Torquing tools are used across a broad range of industrial applications and industry sectors, in particular Oil & Gas, Petrochemical, Power Generation, Renewables and Heavy Engineering. When one considers the myriad of noxious, poisonous, and potentially environmentally damaging liquids and gases contained in process plant and pipelines, it isn’t difficult to appreciate just how important avoiding leaking joints is.
Torque is the measured amount of turning force applied to a nut and bolt which will result in residual bolt load, and ultimately a leak free tight joint. Torque can be applied using hand wrenches, as well as tools powered electrically, pneumatically, or hydraulically.
We can provide an extensive range of makes and models of manual and powered torquing tools to suit every application. Be it Hytorc tools, SPX or Norbar, we have the equipment you need. Not sure which tool is best for your requirements? Our experienced application engineers can ensure you get the right tools for the job, every time.
Hydraulic Torque Tools
Until a few decades ago, the only way to tighten an industrial sized nut and bolts was to use a flogging spanner and a large hammer. The flogging spanner had a spanner head at one end and a flat face suitable for hitting with a hammer at the other end. Bolting technicians would “flog” the end of the spanner until they believed the nut and bolt was tight. As you can imagine, this was a highly inaccurate method, despite some technicians claiming they could tell how tight the nut and bolt were by the ring when they hit the spanner, not likely.
As well as accuracy, power was an issue too. A nut that was six inches across, had been tight for years and exposed to the weather and a range of temperatures, was invariably too tight to be removed and had to be burnt off. The advent of the hydraulic torque wrench and associated torque equipment began a revolution in industrial bolting.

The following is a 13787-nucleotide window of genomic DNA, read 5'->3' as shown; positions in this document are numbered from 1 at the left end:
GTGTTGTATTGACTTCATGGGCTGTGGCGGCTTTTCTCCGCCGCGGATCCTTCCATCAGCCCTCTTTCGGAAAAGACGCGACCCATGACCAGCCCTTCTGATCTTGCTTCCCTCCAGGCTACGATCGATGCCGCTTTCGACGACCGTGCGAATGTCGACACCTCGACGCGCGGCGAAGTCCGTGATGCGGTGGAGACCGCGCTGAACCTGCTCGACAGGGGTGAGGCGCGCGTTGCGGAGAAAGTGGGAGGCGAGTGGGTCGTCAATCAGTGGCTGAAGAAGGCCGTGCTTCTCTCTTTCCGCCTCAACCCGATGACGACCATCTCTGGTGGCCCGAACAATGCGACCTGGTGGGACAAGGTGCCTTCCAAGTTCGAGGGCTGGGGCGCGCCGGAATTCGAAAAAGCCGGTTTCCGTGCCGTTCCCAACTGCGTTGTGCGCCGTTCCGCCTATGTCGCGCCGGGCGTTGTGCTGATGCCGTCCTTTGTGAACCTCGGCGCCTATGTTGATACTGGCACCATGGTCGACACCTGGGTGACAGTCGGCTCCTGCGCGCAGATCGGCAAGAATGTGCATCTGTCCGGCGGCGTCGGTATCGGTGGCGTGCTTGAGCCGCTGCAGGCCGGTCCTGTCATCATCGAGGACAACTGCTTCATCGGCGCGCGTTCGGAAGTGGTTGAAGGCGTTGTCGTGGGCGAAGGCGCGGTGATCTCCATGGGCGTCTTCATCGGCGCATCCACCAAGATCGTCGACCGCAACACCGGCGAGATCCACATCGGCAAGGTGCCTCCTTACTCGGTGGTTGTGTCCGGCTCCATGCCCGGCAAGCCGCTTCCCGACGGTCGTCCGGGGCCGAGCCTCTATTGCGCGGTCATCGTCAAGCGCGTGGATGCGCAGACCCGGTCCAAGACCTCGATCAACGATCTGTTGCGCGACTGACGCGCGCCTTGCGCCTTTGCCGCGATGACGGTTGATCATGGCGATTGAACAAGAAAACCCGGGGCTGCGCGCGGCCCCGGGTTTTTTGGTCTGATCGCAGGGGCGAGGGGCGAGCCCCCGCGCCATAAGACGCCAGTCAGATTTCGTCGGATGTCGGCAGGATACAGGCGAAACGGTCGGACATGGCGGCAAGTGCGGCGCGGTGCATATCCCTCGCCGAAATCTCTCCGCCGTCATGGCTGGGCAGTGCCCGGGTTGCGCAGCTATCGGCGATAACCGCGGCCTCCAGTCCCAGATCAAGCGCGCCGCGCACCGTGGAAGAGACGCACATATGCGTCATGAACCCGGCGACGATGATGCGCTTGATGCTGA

Early hydraulic torque tools consisted of a simple hydraulic cylinder, replacing the big hammer and technician’s muscles. This immediately improved accuracy thanks to simple physics. The internal diameter of the cylinder was a known factor, as was the length of the spanner and the amount of hydraulic pressure applied by the regulated power pack. A simple calculation could work out the force applied by the cylinder, which in turn would allow the torque applied to the nut to be calculated too.
By simply increasing the size of the cylinder and the length of the spanner, incredibly powerful tools could be made that would remove the largest and tightest of nuts. During the following decades, the industry refined hydraulic torque tools to make them lighter, more reliable, and more accurate, although the basic design principle has never changed.
Pneumatic Torque Tools
Pneumatic torque tools were developed to offer a faster, albeit not as powerful and accurate alternative to Hydraulic torque tools. Hydraulic torque equipment offers a lot of power and accuracy to + or – 3% but the equipment is larger, more cumbersome, and complex.
If high accuracy is not a requirement for your application, and you just need tour nuts and bolts to be reasonably accurately tightened quickly, then the pneumatic torque tool is the more cost-effective solution for you.
Electric Torque Tools
Electric torque wrenches are a more recent development in the industrial bolting industry. The improvement of battery technology has enabled the industry to embrace this power source. Again, they will not provide the level or torque that hydraulic torque tools can, they are however, a useful addition for the right applications.